The head of a north-east kilt-making school has condemned a supermarket for selling cheap kilts and described them as “tartan tat”.
German supermarket chain Lidl has unveiled plans to sell a range of kilts and other Highland wear in the run up to the Commonwealth Games in Glasgow.
The products, which will be available in Black Watch, Royal Stewart, and Granite Grey tartan, will be available for less than £20.
But last night, the volunteer head of the Keith Kilt and Textile Centre, Linda Gorn described such promotions as “sacrilege” and said the low-cost kilts undermined the work being done by Scottish kilt-makers and the heritage of Highland dress.
The 66-year-old said: “I can see why they do it, but it’s tartan tat, that’s not what we’re all about. It’s making a mockery of the national costume for Scotland.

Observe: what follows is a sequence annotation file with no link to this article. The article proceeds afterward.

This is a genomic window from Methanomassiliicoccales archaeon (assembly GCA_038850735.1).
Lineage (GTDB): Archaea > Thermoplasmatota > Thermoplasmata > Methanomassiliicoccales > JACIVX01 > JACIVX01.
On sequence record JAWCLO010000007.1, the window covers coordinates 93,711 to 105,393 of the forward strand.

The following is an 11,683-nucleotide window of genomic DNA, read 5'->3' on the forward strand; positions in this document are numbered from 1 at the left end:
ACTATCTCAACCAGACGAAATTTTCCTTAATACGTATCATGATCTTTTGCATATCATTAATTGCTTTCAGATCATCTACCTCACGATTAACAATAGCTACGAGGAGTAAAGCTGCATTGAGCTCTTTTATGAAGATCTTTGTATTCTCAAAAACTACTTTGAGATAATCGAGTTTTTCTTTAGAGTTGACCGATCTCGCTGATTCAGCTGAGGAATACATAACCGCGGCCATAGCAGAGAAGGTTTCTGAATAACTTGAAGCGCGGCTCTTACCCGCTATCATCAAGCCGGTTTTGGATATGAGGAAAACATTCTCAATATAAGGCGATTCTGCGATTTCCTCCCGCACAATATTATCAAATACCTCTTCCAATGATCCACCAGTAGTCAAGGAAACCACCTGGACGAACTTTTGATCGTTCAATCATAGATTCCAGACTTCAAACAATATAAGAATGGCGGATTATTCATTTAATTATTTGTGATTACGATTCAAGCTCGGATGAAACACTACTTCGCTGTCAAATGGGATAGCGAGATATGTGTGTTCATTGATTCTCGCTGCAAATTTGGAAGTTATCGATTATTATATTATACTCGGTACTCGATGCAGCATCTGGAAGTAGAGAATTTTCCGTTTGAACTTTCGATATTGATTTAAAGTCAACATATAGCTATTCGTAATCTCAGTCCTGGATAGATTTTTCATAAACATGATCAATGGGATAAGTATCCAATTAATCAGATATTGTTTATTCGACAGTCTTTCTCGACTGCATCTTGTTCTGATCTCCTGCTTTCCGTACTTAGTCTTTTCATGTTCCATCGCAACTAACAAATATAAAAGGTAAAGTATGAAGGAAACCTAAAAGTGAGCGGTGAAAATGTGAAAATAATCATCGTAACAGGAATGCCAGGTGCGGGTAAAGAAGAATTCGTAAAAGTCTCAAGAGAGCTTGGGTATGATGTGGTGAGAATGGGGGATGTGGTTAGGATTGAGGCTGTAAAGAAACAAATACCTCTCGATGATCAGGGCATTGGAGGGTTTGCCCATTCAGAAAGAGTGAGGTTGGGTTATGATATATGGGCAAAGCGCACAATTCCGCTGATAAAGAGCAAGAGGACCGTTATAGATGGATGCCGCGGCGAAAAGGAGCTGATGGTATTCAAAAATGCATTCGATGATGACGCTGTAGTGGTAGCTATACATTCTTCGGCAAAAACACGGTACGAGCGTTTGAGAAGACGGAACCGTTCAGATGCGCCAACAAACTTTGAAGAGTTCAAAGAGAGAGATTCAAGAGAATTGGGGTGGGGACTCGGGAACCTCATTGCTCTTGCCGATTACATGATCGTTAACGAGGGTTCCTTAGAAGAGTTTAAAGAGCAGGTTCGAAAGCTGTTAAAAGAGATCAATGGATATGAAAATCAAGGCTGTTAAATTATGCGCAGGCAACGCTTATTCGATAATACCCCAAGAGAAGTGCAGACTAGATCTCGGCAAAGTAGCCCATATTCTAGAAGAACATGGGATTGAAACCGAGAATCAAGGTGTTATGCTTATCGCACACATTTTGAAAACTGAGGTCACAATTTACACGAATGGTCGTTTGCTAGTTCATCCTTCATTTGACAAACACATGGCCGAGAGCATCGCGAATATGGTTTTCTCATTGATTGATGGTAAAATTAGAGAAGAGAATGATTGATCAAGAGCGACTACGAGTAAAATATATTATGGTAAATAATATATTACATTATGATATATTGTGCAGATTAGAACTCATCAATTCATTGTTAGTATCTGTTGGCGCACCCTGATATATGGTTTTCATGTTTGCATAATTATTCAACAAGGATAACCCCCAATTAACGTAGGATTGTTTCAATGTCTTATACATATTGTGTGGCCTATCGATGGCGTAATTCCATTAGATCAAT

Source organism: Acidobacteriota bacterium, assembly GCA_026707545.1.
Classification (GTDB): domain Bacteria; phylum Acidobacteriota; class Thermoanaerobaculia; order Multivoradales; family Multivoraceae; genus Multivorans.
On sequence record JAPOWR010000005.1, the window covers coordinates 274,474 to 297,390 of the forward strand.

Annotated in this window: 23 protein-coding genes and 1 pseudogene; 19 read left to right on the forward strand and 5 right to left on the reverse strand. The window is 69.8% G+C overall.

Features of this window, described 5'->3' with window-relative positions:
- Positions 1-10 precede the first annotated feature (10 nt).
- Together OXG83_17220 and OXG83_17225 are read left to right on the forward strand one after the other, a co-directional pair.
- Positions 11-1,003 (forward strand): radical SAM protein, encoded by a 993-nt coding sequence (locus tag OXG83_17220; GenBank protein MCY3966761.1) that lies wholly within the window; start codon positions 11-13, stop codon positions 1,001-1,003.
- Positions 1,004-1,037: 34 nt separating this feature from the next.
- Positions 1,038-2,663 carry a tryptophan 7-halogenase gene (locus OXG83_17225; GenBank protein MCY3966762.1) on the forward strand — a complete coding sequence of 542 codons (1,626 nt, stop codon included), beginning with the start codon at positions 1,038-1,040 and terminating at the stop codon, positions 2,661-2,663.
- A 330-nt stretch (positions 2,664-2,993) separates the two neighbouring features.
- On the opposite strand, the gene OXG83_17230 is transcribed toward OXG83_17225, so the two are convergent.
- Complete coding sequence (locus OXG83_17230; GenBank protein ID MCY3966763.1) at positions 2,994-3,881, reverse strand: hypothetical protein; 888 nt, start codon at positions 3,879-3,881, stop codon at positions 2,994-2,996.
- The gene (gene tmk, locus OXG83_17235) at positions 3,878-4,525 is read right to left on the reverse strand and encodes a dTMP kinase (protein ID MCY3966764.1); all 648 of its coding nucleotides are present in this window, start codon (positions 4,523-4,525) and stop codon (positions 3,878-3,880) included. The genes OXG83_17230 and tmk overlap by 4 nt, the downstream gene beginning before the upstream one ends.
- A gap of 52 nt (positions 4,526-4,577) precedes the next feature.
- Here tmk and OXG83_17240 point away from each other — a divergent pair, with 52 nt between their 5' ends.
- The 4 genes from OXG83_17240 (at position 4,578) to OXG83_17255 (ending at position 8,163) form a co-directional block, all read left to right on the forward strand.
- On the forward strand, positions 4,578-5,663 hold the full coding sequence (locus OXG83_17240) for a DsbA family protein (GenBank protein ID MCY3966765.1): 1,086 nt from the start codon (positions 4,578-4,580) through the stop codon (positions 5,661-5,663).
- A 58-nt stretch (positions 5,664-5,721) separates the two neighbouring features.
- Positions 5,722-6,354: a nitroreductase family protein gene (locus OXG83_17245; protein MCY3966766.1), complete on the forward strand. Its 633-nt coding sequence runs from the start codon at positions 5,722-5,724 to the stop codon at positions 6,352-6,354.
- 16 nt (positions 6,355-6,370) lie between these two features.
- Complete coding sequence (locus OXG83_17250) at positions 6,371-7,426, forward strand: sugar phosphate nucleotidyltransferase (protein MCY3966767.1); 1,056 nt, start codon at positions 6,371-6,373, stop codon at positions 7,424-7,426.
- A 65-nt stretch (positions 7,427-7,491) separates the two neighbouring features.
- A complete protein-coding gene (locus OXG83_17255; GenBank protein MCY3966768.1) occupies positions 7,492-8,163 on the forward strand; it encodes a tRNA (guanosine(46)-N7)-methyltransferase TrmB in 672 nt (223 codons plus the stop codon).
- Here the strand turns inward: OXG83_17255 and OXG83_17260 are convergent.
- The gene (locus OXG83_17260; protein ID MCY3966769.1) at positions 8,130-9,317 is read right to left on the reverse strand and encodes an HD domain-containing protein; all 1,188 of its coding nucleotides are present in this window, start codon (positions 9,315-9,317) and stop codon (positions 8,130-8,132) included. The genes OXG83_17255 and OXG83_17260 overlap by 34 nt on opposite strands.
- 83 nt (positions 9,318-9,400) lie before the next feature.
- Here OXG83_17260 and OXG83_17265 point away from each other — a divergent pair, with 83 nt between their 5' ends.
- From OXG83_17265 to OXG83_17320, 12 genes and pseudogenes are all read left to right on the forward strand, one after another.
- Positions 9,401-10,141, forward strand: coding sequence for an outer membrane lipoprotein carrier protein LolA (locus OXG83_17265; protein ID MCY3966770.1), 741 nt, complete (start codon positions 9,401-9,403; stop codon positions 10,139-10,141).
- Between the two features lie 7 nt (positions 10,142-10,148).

“We have some extremely talented students, and they all want to learn the traditional art of kilt-making.
The Keith centre, based in the town’s Mid Street, trains pupils in the traditional art of kilt-making, and also runs courses in the production of other Scottish textiles.
Mrs Gorn added: “We are proud of what we have achieved and the students’ work. This is almost sacrilege.
“It’s been an issue for a long time, and it’s not even funny anymore. It’s a disgrace.”
The supermarket chain claim to have sourced the kilts from a Scottish supplier, but have not revealed where the products are manufactured.
Mrs Gorn claimed the Lidl products highlighted the need for action on kilts not made in the traditional highland style, many of which are imported from the Far East.
She added: “We should really be fighting this sort of thing with every bone in our body.
“In Norway, they have tried their hardest to block the imports in their traditional costumes.”
Lidl PR manager Alasdair Fowle said: “Traditionally, Highland wear can be quite expensive, which prevents a lot of people from purchasing it, so it’s great to be able to offer everyone in Scotland the chance to buy a kilt for under £20.”